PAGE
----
The landscape then gets rainier and muddier, until suddenly you are surrounded by a complete different landscape of greens, warmer temperatures and tall trees- you made it to the jungle!
From now on, it will only go downhill.
Your camping spot will be hidden in Chaullay, which offers very different scenery than the first one.
Even though that’s the usual itinerary, our tour guide proposed to change ours because allegedly we hiked faster than what is usual. That’s why we skipped our camping spot in Chaullay and headed straight from there with a shuttle to Santa Teresa, where our group slept two nights instead of one. Another reason for that was because the trek from here is very straight and monotonous leading along a simple road where shuttles drive, so our guide offered to spend an extra day in Santa Teresa to do a small part of the Jungle Trek instead.
A pretty scary landslide
On our way to the shuttle, we got into a landslide happening directly in front of us! It was crazy to see the massive stones falling unpredictably from the sky and there was a serious problem about it: we were in the middle of it. To our right, there was the mountain and to our left nothing but the deep abyss. When we realized what was happening, we all started running for our lives. Within seconds the road behind us was covered with gravel, sand and stones. What a luck that our group just made it safely to the shuttle on time with nobody being hurt.
I guess the road closed for the next days and we were the last group being able to continue the trek.
Next to being in the middle of an earthquake in New Zealand and in a storm on a tiny fisherboat in the Philippines, I could now add a landslide to my natural catastrophic life situation list during 3 years of travelling…
What a scary moment for all of us!
Day 3: Chaullay – Santa Teresa
If you don’t skip this part like our group (which is unusual), this is your next trekking route.
Day 3 is the very easy part of the hike. The trek just follows along a road until reaching La Playa. After having lunch here the group will split, depending on who is doing only 4 days or 5 days.
Those who decided for the shorter track will be brought to Hidroelectrica directly by shuttle. From there you will continue 2 more hours walking along the train tracks to Aguas Calientes- the gateaway of Machu Picchu- where you will spend the night and head early towards Machu Picchu on the next day.
Meanwhile, the people who decided for the classic 5 day trip, will walk from La Playa to Santa Teresa to spend the night in this small town and visit the Hot Springs to take a relaxing bath.
Some cuddles were waiting for us in Santa Teresa!
Day 4: Along the train treks to Aguas Calientes
From Santa Teresa, your next destination will be Hidroelectrica, your lunch spot. From there, your group will follow the train treks to Aguas Calientes, where you’ll finally sleep in a normal bed and have a hot shower again!
The 4-day group will already be on top of Machu Picchu at that time!
Walking along the train treks to Aguas Calientes.
Aguas Calientes (Machu Picchu Pueblo)- the gateaway to Machu Picchu.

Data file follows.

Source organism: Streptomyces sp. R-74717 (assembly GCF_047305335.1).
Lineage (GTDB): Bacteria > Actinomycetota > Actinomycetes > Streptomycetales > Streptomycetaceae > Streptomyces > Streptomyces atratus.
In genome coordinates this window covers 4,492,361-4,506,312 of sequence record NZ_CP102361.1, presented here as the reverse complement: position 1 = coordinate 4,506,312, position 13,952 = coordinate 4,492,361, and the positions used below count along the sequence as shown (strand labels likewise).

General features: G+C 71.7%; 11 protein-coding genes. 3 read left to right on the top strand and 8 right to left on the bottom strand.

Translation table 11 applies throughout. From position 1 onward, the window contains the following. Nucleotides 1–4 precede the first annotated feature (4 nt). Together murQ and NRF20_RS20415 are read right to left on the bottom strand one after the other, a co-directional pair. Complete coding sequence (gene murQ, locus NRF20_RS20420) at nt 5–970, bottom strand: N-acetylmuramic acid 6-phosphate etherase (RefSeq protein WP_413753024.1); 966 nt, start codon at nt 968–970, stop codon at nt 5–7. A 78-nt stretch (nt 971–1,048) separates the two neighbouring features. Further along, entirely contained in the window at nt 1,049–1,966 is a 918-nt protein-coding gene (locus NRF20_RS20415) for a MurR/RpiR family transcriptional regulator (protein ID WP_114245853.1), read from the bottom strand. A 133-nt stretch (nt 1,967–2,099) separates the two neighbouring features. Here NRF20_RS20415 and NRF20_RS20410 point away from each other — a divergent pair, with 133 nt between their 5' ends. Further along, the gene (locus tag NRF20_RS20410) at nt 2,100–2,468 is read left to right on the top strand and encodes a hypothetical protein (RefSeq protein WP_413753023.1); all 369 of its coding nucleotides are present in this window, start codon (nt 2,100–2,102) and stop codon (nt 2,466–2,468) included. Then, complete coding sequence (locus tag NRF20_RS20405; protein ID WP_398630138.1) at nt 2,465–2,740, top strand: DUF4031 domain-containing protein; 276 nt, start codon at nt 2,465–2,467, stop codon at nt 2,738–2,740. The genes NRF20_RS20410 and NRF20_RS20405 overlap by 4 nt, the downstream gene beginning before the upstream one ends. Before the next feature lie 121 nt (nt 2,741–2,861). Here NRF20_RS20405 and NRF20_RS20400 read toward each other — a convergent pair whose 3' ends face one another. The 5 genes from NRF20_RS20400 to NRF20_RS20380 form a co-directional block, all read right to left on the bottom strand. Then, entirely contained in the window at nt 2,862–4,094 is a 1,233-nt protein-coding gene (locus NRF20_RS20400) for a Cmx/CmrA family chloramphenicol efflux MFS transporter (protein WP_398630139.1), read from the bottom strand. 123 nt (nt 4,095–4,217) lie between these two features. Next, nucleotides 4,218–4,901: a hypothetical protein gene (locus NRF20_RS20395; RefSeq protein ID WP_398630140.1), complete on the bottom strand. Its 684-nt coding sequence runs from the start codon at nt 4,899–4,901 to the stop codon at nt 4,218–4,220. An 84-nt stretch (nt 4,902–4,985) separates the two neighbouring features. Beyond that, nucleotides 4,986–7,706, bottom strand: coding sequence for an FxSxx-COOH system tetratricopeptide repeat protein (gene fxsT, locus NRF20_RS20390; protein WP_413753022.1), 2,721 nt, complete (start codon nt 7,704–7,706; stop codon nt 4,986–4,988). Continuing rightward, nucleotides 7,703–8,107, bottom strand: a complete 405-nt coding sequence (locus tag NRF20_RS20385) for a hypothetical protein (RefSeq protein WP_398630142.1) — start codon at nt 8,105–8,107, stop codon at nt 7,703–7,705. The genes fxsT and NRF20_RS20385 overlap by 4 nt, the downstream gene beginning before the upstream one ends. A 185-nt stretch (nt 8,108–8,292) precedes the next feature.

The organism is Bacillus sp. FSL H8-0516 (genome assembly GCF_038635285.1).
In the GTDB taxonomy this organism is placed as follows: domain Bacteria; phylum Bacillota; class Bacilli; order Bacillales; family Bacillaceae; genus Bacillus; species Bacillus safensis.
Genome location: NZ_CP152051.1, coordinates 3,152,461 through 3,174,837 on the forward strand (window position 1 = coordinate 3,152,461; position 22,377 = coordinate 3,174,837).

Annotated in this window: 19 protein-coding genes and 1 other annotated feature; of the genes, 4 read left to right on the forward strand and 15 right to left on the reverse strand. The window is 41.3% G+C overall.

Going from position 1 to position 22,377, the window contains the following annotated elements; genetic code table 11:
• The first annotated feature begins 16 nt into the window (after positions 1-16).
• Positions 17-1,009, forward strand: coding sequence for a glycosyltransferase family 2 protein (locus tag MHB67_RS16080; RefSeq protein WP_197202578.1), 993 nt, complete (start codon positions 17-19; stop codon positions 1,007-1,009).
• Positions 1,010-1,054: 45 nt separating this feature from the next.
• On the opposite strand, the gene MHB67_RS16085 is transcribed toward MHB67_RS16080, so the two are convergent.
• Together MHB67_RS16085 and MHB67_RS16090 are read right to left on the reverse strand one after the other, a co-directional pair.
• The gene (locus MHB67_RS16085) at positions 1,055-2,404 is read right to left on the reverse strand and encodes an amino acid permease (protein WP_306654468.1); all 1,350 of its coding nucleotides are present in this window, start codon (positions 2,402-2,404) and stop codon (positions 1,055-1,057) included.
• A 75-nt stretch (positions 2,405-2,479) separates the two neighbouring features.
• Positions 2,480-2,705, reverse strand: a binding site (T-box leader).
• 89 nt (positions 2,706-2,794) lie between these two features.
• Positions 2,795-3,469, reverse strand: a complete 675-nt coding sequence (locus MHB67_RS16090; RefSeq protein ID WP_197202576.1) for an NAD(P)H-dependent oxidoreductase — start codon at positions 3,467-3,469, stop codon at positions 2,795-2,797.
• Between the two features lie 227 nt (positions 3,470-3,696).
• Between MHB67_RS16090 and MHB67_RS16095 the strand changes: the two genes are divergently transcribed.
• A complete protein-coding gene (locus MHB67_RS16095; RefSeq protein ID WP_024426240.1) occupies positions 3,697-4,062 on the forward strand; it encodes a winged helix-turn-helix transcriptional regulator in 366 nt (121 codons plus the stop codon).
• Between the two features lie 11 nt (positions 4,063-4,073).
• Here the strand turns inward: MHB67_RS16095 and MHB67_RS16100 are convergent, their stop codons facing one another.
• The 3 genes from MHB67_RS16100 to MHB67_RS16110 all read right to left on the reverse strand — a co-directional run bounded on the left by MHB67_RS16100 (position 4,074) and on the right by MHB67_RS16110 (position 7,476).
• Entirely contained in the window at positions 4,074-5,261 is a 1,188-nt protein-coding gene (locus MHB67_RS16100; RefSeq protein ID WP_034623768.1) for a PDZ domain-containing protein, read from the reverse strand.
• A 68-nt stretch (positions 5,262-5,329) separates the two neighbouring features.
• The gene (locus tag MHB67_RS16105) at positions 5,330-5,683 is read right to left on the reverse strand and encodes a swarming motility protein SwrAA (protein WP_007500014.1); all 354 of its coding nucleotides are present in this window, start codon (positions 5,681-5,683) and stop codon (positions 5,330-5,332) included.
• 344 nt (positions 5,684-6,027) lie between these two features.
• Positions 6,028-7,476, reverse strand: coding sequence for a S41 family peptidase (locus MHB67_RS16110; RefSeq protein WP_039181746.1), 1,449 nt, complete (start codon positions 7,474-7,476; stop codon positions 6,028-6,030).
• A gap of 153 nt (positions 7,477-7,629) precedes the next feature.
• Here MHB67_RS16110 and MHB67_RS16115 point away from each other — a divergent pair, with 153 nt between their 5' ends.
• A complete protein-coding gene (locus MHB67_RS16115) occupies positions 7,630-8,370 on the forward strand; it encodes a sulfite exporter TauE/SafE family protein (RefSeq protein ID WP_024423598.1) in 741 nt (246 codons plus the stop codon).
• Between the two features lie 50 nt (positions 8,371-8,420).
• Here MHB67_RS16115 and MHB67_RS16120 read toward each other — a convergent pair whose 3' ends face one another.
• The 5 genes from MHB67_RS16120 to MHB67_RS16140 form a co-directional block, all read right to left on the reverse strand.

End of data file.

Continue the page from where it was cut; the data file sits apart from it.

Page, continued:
Day 5: Machu Picchu – Cusco
Finally, the big day has come- Machu Picchu!
Starting at 4:30 AM in the morning with a few snacks inside my bag, I was so excited to finally start making my way up to the world-famous site. The night before, in Aguas Calientes, our tour guide had explained that it’s going to be only a short, but very steep way up- to be exactly: 1,600 stairs!
This will be your exercise for 1 hour- are you ready?
It took me sweaty 45 minutes to finally arrive at the entrance.
But, as soon as I entered the site and spotted the first view on Machu Picchu in full sunshine, I was SPEECHLESS! The view literally blew me away. It was such a magical moment, such a powerful place that every single effort coming here has been absolutely worth it!
This place left me speechless.
Epic views. 4 days of hiking were worth the effort.
Besides exploring the Machu Picchu ruins, I finished my whole trip with hiking up Huayna Picchu, which you can book in advance in addition to the Salkantay Trek. Arrived on the top, I knew that I would never forget the views and the feeling that entire place gave me!
➳ Tip: If you want to have enough time to explore the ruins and take photos of Machu Picchu, I don’t recommend to hike Huayna Picchu Mountain. Even though the views are stunning, based on my personal experience, you’ll already be super tired of all the previous hiking, so that you might be glad to have enough time to fully enjoy Machu Picchu and relax a little.
Machu Picchu from the top of Huayna Picchu- the height can be quite scary, but worth the views.
The whole track was challenging, that’s at least what my body was clearly showing me with the worst muscle pain and my legs that never felt so wobbly before. Even though, the track might push you to your limits at some points, the rewards you get out of it are so much bigger.
When the time at Machu Picchu was up, I headed to the exit and made all my way back to Hidroelectrica, from where my shuttle was bringing me back to Cusco.
It was the longest and hardest 7-hour drive I’ve ever had and I was feeling so exhausted and tired. I couldn’t wait to finally arrive at my hostel and have a long night of good sleep.
➳ Tip: Don’t forget to book an extra night in your hostel for the day after the trek!
Where to book and costs
You have two options to book your tour: online or in Cusco.